Sky Map: April 2019

Free Sky Map (Printable)

By Jeff DeTray from AstronomyBoy.com
April 18, 2019
Sky Map April 2019
Jeff DeTray

In Earth’s Northern Hemisphere, April is the month when the world awakes from its long winter sleep. The weather is warmer, and this encourages sky gazers to spend more time observing the heavens. Let’s follow the Moon during the middle 10 days of April as she crosses the southern sky. 

Just click here or on the image below to open the printable map—then bring outside!

April printable sky map

 

Oh, well the world is dreaming 
Under the April Moon, 

Her soul in love with beauty, 

Her senses all a-swoon! 

–William Bliss Carman, Canadian poet (1861–1929) 

The lines above begin “Under the April Moon,” a short poem by William Bliss Carman extolling this month’s glorious orb. Carman penned more than 100 poems and became Canada’s poet laureate. Several of his works mention the Moon or the night sky, and this one is the perfect rhyme to keep in mind as we follow the Moon across our April sky map. 

In Earth’s Northern Hemisphere, April is the month when the world awakes from its long winter sleep. The weather is warmer, and this encourages sky gazers to spend more time observing the heavens. Let’s follow the Moon during the middle 10 days of April as she crosses the southern sky. 

  • Beginning on April 10, the Moon is a handsome crescent near the upraised arm of Orion, the Hunter. From here, the Moon moves rapidly and grows larger each night. Just one night later, she (the Moon is always “she”) sits among the legs of the Gemini Twins, Castor and Pollux. In Greek mythology, the Twins were half-brothers. Pollux was the immortal son of the god Zeus. When his mortal half-brother Castor was killed, Pollux begged Zeus to make his beloved Castor immortal as well. Zeus granted the request, placing them together in the sky, forever holding hands.
  • By April 12, the Moon is still in Gemini, now directly below Pollux. (Keep reading below.)

April 2019 Sky Map

Click here or on map below to enlarge (PDF).

April 2019 Sky Map
Sky map produced using Chris Marriott’s Skymap Pro

  • One night later, on April 13, the Moon has moved into Cancer, the Crab. The stars of Cancer are rather dim, but right below it lies the somewhat brighter head of Hydra, the Water Snake. Hydra is the longest and largest of all constellations, winding all the way down to the horizon at the lower left of our map. The bright star Alphard marks the heart of the serpent. How much of Hydra can you see?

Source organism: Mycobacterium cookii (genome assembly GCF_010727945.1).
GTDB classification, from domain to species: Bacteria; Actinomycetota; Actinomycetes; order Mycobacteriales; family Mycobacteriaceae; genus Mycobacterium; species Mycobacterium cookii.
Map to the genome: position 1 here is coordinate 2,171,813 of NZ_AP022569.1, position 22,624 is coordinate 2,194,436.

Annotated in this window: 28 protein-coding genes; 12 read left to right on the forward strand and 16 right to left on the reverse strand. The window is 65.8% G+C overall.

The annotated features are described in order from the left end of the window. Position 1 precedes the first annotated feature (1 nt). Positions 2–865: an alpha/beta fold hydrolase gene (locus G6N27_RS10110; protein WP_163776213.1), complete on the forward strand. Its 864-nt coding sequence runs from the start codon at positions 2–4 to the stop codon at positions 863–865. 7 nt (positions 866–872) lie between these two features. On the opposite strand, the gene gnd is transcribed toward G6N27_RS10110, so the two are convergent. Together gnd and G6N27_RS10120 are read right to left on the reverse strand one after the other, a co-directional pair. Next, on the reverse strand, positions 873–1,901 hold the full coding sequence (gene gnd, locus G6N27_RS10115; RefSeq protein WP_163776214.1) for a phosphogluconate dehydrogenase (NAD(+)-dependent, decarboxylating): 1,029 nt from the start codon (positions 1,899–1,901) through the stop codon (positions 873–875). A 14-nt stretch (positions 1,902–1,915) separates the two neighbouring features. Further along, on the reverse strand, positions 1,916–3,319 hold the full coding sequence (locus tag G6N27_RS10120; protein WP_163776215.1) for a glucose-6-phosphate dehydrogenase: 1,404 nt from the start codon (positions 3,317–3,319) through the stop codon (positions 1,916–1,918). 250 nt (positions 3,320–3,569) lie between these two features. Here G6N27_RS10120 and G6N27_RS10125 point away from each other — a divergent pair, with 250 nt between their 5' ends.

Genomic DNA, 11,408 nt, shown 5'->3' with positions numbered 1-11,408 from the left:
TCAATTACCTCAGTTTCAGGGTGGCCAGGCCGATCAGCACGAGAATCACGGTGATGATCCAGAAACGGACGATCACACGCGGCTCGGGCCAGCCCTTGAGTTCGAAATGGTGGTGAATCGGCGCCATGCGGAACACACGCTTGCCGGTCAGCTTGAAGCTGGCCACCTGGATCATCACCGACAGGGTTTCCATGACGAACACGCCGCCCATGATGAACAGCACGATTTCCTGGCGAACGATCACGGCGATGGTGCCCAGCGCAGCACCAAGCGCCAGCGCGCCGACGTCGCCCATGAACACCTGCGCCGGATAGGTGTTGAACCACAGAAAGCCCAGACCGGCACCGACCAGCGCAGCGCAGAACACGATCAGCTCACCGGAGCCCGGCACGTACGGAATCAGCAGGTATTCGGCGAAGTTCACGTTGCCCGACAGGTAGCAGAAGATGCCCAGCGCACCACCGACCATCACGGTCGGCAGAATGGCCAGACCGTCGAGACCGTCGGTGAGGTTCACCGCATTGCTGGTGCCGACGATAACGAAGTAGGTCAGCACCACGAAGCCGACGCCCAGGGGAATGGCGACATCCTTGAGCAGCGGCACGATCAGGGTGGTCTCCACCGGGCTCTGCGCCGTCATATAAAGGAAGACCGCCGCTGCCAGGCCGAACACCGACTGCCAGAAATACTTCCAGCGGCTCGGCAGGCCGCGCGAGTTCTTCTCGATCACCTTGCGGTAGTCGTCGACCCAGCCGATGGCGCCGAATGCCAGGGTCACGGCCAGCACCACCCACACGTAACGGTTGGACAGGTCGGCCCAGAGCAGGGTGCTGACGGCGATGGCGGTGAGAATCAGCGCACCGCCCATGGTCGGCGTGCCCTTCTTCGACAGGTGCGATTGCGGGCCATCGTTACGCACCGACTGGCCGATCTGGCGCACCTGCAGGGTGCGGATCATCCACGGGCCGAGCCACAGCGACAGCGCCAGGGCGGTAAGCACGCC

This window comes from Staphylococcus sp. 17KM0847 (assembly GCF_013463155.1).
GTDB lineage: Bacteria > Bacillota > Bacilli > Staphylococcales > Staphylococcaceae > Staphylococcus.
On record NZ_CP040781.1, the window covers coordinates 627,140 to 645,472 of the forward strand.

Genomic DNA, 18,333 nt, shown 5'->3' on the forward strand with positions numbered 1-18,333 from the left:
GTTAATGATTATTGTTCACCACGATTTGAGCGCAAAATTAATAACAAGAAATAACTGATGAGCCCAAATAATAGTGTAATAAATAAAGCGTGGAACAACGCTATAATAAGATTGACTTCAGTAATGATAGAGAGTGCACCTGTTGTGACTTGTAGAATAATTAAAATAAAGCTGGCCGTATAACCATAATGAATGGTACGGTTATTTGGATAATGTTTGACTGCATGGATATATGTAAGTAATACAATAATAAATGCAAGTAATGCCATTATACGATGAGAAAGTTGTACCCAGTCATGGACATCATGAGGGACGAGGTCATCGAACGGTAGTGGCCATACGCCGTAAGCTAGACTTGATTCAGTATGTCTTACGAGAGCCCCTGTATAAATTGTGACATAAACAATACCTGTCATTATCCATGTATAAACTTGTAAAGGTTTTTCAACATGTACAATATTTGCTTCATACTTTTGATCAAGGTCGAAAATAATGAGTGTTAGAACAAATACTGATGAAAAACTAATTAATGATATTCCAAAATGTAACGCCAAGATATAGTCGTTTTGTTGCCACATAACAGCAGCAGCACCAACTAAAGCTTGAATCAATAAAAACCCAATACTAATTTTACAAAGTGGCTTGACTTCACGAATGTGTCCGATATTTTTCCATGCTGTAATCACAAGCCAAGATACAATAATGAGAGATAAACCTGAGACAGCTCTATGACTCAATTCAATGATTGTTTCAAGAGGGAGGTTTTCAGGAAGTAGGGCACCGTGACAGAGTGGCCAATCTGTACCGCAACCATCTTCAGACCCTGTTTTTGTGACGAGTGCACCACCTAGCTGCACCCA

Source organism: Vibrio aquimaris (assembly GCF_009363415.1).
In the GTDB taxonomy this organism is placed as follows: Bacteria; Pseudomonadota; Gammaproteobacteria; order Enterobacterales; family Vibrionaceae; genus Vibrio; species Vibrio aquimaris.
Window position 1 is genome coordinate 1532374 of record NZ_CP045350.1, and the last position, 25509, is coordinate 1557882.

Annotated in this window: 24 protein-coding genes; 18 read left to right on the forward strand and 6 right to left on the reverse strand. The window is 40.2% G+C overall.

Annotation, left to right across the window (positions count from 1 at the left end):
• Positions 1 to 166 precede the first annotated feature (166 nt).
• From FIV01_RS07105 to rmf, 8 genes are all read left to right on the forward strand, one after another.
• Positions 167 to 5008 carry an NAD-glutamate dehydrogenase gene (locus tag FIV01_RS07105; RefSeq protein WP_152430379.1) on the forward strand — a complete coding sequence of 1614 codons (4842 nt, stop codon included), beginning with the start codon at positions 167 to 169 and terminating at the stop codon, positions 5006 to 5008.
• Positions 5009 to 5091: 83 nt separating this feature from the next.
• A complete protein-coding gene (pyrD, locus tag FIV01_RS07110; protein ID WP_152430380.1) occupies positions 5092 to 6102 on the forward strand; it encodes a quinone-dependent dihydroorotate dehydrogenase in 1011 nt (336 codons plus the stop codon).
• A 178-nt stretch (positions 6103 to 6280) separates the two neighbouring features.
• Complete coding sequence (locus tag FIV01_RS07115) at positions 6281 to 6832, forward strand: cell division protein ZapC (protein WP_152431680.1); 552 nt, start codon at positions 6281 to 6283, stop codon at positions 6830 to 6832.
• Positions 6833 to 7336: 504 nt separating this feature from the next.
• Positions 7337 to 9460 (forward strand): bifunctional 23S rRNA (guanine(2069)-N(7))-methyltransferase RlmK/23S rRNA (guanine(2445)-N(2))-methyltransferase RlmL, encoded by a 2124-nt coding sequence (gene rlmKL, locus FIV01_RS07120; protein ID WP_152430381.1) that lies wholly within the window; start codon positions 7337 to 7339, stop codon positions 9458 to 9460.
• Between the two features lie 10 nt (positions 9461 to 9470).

• The Moon spends April 14 to 15 in Leo, the Lion. She’s now in her “gibbous” phase, when the illuminated portion is greater than half but less than full. During the Moon’s first night with the Lion, she is located to the upper right of the bright star Regulus, which sits at the base of the asterism known as The Sickle. By the next night, the Moon has moved to the left of Regulus and lies beneath the main body of Leo.
  • The night of April 16 brings our Moon into Virgo, the Virgin, second largest of the constellations. Over the next 3 nights, the Moon grows fatter and rounder, until she becomes full in the wee hours of April 19. The bright object to her right is Spica, the 16th brightest star. Along with Regulus and Arcturus, Spica forms the Spring Triangle, a large asterism that can help you to get your heavenly bearings during this season of the year.
  • The Moon spends the next 2 weeks growing ever smaller, first becoming gibbous again, then crescent, then finally dwindling to its New Moon phase on May 4. 

When the Moon becomes “new,” she is entirely dark from our point of view and therefore invisible. But fear not! Our beautiful Moon will soon become a thin crescent, and the whole remarkable transformation—crescent, gibbous, full, gibbous, crescent, new—will begin again. 

Note: How to Read the Sky Map

Our sky map does not show the entire sky which would be almost impossible. Instead, the monthly map focuses on a particular region of the sky where something interesting is happening that month. The legend on the map always tells you which direction you should facing, based on midnight viewing. For example, if the map legend says “Looking Southeast,” you should face southeast when using the map.

The map is accurate for any location at a so-called “mid northern” latitude. That includes anywhere in the 48 U.S. states, southern Canada, central and southern Europe, central Asia, and Japan. If you are located substantially north of these areas, objects on our map will appear lower in your sky, and some objects near the horizon will not be visible at all. If you are substantially south of these areas, everything on our map will appear higher in your sky.

The items labeled in green on the sky map are known as asterisms. These are distinctive star patterns that lie within constellations. When getting your bearings under the stars, it’s often easiest to spot an asterism and use it as a guide to finding the parent constellation.

The numbers along the white “Your Horizon” curve at the bottom of the map are compass points, shown on degrees. As you turn your head from side to side, you will be looking in the compass direction indicated by those numbers. The horizon line is curved in order to preserve the geometry of objects in the sky. If we made the horizon line straight, the geometry of objects in the sky would be distorted.

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